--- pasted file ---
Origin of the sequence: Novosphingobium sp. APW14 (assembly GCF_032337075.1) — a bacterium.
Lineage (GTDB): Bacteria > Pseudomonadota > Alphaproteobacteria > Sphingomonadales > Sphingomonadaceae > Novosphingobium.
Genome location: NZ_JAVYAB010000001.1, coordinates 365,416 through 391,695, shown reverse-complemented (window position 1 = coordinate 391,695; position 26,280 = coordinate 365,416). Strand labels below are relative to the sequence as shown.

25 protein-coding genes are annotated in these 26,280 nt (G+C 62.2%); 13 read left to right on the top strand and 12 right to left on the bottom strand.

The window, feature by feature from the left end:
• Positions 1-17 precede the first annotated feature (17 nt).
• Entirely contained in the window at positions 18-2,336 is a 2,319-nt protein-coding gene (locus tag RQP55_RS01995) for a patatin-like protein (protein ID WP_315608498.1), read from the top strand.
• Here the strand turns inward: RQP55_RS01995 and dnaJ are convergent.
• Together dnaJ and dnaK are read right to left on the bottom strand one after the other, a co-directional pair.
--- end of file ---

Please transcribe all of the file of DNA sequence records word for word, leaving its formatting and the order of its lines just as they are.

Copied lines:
Origin of the sequence: Novosphingobium sp. APW14 (assembly GCF_032337075.1) — a bacterium.
Lineage (GTDB): Bacteria > Pseudomonadota > Alphaproteobacteria > Sphingomonadales > Sphingomonadaceae > Novosphingobium.
Genome location: NZ_JAVYAB010000001.1, coordinates 365,416 through 391,695, shown reverse-complemented (window position 1 = coordinate 391,695; position 26,280 = coordinate 365,416). Strand labels below are relative to the sequence as shown.

25 protein-coding genes are annotated in these 26,280 nt (G+C 62.2%); 13 read left to right on the top strand and 12 right to left on the bottom strand.

The window, feature by feature from the left end:
• Positions 1-17 precede the first annotated feature (17 nt).
• Entirely contained in the window at positions 18-2,336 is a 2,319-nt protein-coding gene (locus tag RQP55_RS01995) for a patatin-like protein (protein ID WP_315608498.1), read from the top strand.
• Here the strand turns inward: RQP55_RS01995 and dnaJ are convergent.
• Together dnaJ and dnaK are read right to left on the bottom strand one after the other, a co-directional pair.